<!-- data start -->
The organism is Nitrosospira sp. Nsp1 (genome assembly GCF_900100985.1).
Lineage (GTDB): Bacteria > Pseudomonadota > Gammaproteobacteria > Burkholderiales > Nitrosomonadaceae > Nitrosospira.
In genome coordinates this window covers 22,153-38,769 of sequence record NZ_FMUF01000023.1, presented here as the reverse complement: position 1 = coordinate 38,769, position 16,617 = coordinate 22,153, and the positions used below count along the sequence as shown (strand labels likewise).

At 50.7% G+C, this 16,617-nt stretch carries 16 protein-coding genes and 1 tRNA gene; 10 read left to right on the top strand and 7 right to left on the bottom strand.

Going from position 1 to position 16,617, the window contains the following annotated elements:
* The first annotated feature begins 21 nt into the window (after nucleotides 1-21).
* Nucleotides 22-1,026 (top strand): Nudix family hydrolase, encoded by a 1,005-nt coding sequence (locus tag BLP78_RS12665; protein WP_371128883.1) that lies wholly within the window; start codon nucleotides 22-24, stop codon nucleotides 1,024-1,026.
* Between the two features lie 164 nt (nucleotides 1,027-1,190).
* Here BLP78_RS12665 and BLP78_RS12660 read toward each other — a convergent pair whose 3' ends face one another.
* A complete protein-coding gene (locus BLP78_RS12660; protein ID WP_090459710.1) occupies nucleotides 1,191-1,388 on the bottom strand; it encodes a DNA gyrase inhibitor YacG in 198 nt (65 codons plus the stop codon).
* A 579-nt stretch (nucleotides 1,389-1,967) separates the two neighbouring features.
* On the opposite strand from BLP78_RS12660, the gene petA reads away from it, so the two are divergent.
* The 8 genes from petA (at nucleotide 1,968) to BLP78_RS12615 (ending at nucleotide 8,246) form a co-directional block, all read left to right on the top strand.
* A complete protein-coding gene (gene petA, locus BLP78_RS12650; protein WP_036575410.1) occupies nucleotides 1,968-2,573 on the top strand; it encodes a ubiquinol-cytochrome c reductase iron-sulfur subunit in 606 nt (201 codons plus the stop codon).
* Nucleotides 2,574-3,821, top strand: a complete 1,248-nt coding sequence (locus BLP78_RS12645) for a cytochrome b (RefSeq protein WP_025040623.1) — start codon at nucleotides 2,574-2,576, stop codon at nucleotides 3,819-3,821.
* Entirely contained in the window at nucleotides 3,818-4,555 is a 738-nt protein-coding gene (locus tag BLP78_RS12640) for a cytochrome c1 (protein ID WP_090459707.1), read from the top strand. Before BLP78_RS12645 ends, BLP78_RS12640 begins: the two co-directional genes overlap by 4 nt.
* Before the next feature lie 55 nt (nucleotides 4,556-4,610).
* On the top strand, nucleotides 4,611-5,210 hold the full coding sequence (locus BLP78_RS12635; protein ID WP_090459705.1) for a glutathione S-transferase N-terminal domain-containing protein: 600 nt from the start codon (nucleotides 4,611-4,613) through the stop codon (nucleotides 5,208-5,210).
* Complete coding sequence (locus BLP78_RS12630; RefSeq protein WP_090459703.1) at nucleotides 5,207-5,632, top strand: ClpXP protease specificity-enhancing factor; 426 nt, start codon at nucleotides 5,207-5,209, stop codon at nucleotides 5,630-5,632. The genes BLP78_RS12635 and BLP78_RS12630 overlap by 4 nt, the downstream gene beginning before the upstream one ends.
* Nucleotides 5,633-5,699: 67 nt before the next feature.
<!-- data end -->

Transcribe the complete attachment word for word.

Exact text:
The organism is Nitrosospira sp. Nsp1 (genome assembly GCF_900100985.1).
Lineage (GTDB): Bacteria > Pseudomonadota > Gammaproteobacteria > Burkholderiales > Nitrosomonadaceae > Nitrosospira.
In genome coordinates this window covers 22,153-38,769 of sequence record NZ_FMUF01000023.1, presented here as the reverse complement: position 1 = coordinate 38,769, position 16,617 = coordinate 22,153, and the positions used below count along the sequence as shown (strand labels likewise).

At 50.7% G+C, this 16,617-nt stretch carries 16 protein-coding genes and 1 tRNA gene; 10 read left to right on the top strand and 7 right to left on the bottom strand.

Going from position 1 to position 16,617, the window contains the following annotated elements:
* The first annotated feature begins 21 nt into the window (after nucleotides 1-21).
* Nucleotides 22-1,026 (top strand): Nudix family hydrolase, encoded by a 1,005-nt coding sequence (locus tag BLP78_RS12665; protein WP_371128883.1) that lies wholly within the window; start codon nucleotides 22-24, stop codon nucleotides 1,024-1,026.
* Between the two features lie 164 nt (nucleotides 1,027-1,190).
* Here BLP78_RS12665 and BLP78_RS12660 read toward each other — a convergent pair whose 3' ends face one another.
* A complete protein-coding gene (locus BLP78_RS12660; protein ID WP_090459710.1) occupies nucleotides 1,191-1,388 on the bottom strand; it encodes a DNA gyrase inhibitor YacG in 198 nt (65 codons plus the stop codon).
* A 579-nt stretch (nucleotides 1,389-1,967) separates the two neighbouring features.
* On the opposite strand from BLP78_RS12660, the gene petA reads away from it, so the two are divergent.
* The 8 genes from petA (at nucleotide 1,968) to BLP78_RS12615 (ending at nucleotide 8,246) form a co-directional block, all read left to right on the top strand.
* A complete protein-coding gene (gene petA, locus BLP78_RS12650; protein WP_036575410.1) occupies nucleotides 1,968-2,573 on the top strand; it encodes a ubiquinol-cytochrome c reductase iron-sulfur subunit in 606 nt (201 codons plus the stop codon).
* Nucleotides 2,574-3,821, top strand: a complete 1,248-nt coding sequence (locus BLP78_RS12645) for a cytochrome b (RefSeq protein WP_025040623.1) — start codon at nucleotides 2,574-2,576, stop codon at nucleotides 3,819-3,821.
* Entirely contained in the window at nucleotides 3,818-4,555 is a 738-nt protein-coding gene (locus tag BLP78_RS12640) for a cytochrome c1 (protein ID WP_090459707.1), read from the top strand. Before BLP78_RS12645 ends, BLP78_RS12640 begins: the two co-directional genes overlap by 4 nt.
* Before the next feature lie 55 nt (nucleotides 4,556-4,610).
* On the top strand, nucleotides 4,611-5,210 hold the full coding sequence (locus BLP78_RS12635; protein ID WP_090459705.1) for a glutathione S-transferase N-terminal domain-containing protein: 600 nt from the start codon (nucleotides 4,611-4,613) through the stop codon (nucleotides 5,208-5,210).
* Complete coding sequence (locus BLP78_RS12630; RefSeq protein WP_090459703.1) at nucleotides 5,207-5,632, top strand: ClpXP protease specificity-enhancing factor; 426 nt, start codon at nucleotides 5,207-5,209, stop codon at nucleotides 5,630-5,632. The genes BLP78_RS12635 and BLP78_RS12630 overlap by 4 nt, the downstream gene beginning before the upstream one ends.
* Nucleotides 5,633-5,699: 67 nt before the next feature.